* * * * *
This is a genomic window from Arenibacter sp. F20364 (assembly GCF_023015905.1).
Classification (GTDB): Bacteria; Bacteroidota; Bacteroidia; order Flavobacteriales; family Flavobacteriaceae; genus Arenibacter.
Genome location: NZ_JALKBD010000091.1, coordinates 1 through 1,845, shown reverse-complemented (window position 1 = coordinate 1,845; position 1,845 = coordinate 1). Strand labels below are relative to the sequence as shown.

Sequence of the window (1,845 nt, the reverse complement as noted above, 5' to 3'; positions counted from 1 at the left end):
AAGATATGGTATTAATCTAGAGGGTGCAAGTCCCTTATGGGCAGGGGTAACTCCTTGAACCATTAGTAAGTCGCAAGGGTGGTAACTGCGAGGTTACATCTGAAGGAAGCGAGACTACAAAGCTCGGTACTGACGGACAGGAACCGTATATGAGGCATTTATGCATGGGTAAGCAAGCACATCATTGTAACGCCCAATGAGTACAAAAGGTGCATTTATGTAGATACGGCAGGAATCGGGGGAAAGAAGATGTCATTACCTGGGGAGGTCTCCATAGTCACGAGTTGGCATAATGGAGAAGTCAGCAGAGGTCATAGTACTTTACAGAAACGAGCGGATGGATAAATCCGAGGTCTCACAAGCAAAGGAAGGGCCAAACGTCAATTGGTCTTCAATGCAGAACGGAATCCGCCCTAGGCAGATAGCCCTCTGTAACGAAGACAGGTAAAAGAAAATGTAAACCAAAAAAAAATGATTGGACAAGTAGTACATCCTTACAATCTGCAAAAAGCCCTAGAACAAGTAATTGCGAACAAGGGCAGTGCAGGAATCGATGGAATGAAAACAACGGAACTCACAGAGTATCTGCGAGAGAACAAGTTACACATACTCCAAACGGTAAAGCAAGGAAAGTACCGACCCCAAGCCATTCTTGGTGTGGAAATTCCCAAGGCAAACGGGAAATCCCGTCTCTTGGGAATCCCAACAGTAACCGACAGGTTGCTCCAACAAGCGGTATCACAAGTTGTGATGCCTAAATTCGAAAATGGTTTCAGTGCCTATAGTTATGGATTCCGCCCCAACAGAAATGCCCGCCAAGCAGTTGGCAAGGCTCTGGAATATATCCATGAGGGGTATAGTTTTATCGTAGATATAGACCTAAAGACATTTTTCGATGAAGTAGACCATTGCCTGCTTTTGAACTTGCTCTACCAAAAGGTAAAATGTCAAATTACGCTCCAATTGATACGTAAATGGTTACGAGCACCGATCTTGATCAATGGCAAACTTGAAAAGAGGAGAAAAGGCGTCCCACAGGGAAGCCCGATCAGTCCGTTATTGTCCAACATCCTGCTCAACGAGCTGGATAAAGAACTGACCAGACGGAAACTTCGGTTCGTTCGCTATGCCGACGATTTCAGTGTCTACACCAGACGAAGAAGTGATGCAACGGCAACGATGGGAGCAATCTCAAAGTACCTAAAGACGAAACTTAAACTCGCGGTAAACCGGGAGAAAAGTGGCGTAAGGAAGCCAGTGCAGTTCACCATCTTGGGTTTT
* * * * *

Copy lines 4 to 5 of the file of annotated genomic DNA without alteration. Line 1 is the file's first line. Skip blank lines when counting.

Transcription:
Sequence of the window (1,845 nt, the reverse complement as noted above, 5' to 3'; positions counted from 1 at the left end):
AAGATATGGTATTAATCTAGAGGGTGCAAGTCCCTTATGGGCAGGGGTAACTCCTTGAACCATTAGTAAGTCGCAAGGGTGGTAACTGCGAGGTTACATCTGAAGGAAGCGAGACTACAAAGCTCGGTACTGACGGACAGGAACCGTATATGAGGCATTTATGCATGGGTAAGCAAGCACATCATTGTAACGCCCAATGAGTACAAAAGGTGCATTTATGTAGATACGGCAGGAATCGGGGGAAAGAAGATGTCATTACCTGGGGAGGTCTCCATAGTCACGAGTTGGCATAATGGAGAAGTCAGCAGAGGTCATAGTACTTTACAGAAACGAGCGGATGGATAAATCCGAGGTCTCACAAGCAAAGGAAGGGCCAAACGTCAATTGGTCTTCAATGCAGAACGGAATCCGCCCTAGGCAGATAGCCCTCTGTAACGAAGACAGGTAAAAGAAAATGTAAACCAAAAAAAAATGATTGGACAAGTAGTACATCCTTACAATCTGCAAAAAGCCCTAGAACAAGTAATTGCGAACAAGGGCAGTGCAGGAATCGATGGAATGAAAACAACGGAACTCACAGAGTATCTGCGAGAGAACAAGTTACACATACTCCAAACGGTAAAGCAAGGAAAGTACCGACCCCAAGCCATTCTTGGTGTGGAAATTCCCAAGGCAAACGGGAAATCCCGTCTCTTGGGAATCCCAACAGTAACCGACAGGTTGCTCCAACAAGCGGTATCACAAGTTGTGATGCCTAAATTCGAAAATGGTTTCAGTGCCTATAGTTATGGATTCCGCCCCAACAGAAATGCCCGCCAAGCAGTTGGCAAGGCTCTGGAATATATCCATGAGGGGTATAGTTTTATCGTAGATATAGACCTAAAGACATTTTTCGATGAAGTAGACCATTGCCTGCTTTTGAACTTGCTCTACCAAAAGGTAAAATGTCAAATTACGCTCCAATTGATACGTAAATGGTTACGAGCACCGATCTTGATCAATGGCAAACTTGAAAAGAGGAGAAAAGGCGTCCCACAGGGAAGCCCGATCAGTCCGTTATTGTCCAACATCCTGCTCAACGAGCTGGATAAAGAACTGACCAGACGGAAACTTCGGTTCGTTCGCTATGCCGACGATTTCAGTGTCTACACCAGACGAAGAAGTGATGCAACGGCAACGATGGGAGCAATCTCAAAGTACCTAAAGACGAAACTTAAACTCGCGGTAAACCGGGAGAAAAGTGGCGTAAGGAAGCCAGTGCAGTTCACCATCTTGGGTTTT